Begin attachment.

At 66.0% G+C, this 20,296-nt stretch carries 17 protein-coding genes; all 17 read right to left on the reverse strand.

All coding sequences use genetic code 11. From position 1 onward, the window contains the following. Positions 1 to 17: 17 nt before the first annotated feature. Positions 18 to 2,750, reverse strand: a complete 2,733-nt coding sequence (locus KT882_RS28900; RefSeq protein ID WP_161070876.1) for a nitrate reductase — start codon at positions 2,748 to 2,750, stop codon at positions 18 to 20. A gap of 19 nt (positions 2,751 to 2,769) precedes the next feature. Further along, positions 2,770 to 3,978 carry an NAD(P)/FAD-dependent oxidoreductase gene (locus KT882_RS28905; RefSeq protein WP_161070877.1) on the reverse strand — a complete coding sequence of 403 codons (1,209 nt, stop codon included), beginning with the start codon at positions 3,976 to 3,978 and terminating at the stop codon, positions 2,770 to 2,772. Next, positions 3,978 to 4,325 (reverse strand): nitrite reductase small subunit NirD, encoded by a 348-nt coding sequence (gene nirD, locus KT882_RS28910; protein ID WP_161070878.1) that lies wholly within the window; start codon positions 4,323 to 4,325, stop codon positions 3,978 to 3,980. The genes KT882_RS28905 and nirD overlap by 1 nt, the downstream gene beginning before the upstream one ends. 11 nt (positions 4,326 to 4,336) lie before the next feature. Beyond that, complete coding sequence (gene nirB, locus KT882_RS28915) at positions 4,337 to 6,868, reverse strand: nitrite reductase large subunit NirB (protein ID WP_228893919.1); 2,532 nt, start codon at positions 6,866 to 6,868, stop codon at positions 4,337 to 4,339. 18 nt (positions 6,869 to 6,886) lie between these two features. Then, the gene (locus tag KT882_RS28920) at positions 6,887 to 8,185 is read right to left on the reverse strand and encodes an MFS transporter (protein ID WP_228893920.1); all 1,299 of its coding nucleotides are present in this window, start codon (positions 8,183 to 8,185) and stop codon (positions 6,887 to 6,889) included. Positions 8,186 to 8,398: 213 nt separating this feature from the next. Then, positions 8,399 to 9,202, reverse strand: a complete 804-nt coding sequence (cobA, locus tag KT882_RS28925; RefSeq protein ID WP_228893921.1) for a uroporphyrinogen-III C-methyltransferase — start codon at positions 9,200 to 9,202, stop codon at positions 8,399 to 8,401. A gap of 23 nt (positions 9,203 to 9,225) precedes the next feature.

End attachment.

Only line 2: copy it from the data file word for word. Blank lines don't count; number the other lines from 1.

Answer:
All coding sequences use genetic code 11. From position 1 onward, the window contains the following. Positions 1 to 17: 17 nt before the first annotated feature. Positions 18 to 2,750, reverse strand: a complete 2,733-nt coding sequence (locus KT882_RS28900; RefSeq protein ID WP_161070876.1) for a nitrate reductase — start codon at positions 2,748 to 2,750, stop codon at positions 18 to 20. A gap of 19 nt (positions 2,751 to 2,769) precedes the next feature. Further along, positions 2,770 to 3,978 carry an NAD(P)/FAD-dependent oxidoreductase gene (locus KT882_RS28905; RefSeq protein WP_161070877.1) on the reverse strand — a complete coding sequence of 403 codons (1,209 nt, stop codon included), beginning with the start codon at positions 3,976 to 3,978 and terminating at the stop codon, positions 2,770 to 2,772. Next, positions 3,978 to 4,325 (reverse strand): nitrite reductase small subunit NirD, encoded by a 348-nt coding sequence (gene nirD, locus KT882_RS28910; protein ID WP_161070878.1) that lies wholly within the window; start codon positions 4,323 to 4,325, stop codon positions 3,978 to 3,980. The genes KT882_RS28905 and nirD overlap by 1 nt, the downstream gene beginning before the upstream one ends. 11 nt (positions 4,326 to 4,336) lie before the next feature. Beyond that, complete coding sequence (gene nirB, locus KT882_RS28915) at positions 4,337 to 6,868, reverse strand: nitrite reductase large subunit NirB (protein ID WP_228893919.1); 2,532 nt, start codon at positions 6,866 to 6,868, stop codon at positions 4,337 to 4,339. 18 nt (positions 6,869 to 6,886) lie between these two features. Then, the gene (locus tag KT882_RS28920) at positions 6,887 to 8,185 is read right to left on the reverse strand and encodes an MFS transporter (protein ID WP_228893920.1); all 1,299 of its coding nucleotides are present in this window, start codon (positions 8,183 to 8,185) and stop codon (positions 6,887 to 6,889) included. Positions 8,186 to 8,398: 213 nt separating this feature from the next. Then, positions 8,399 to 9,202, reverse strand: a complete 804-nt coding sequence (cobA, locus tag KT882_RS28925; RefSeq protein ID WP_228893921.1) for a uroporphyrinogen-III C-methyltransferase — start codon at positions 9,200 to 9,202, stop codon at positions 8,399 to 8,401. A gap of 23 nt (positions 9,203 to 9,225) precedes the next feature.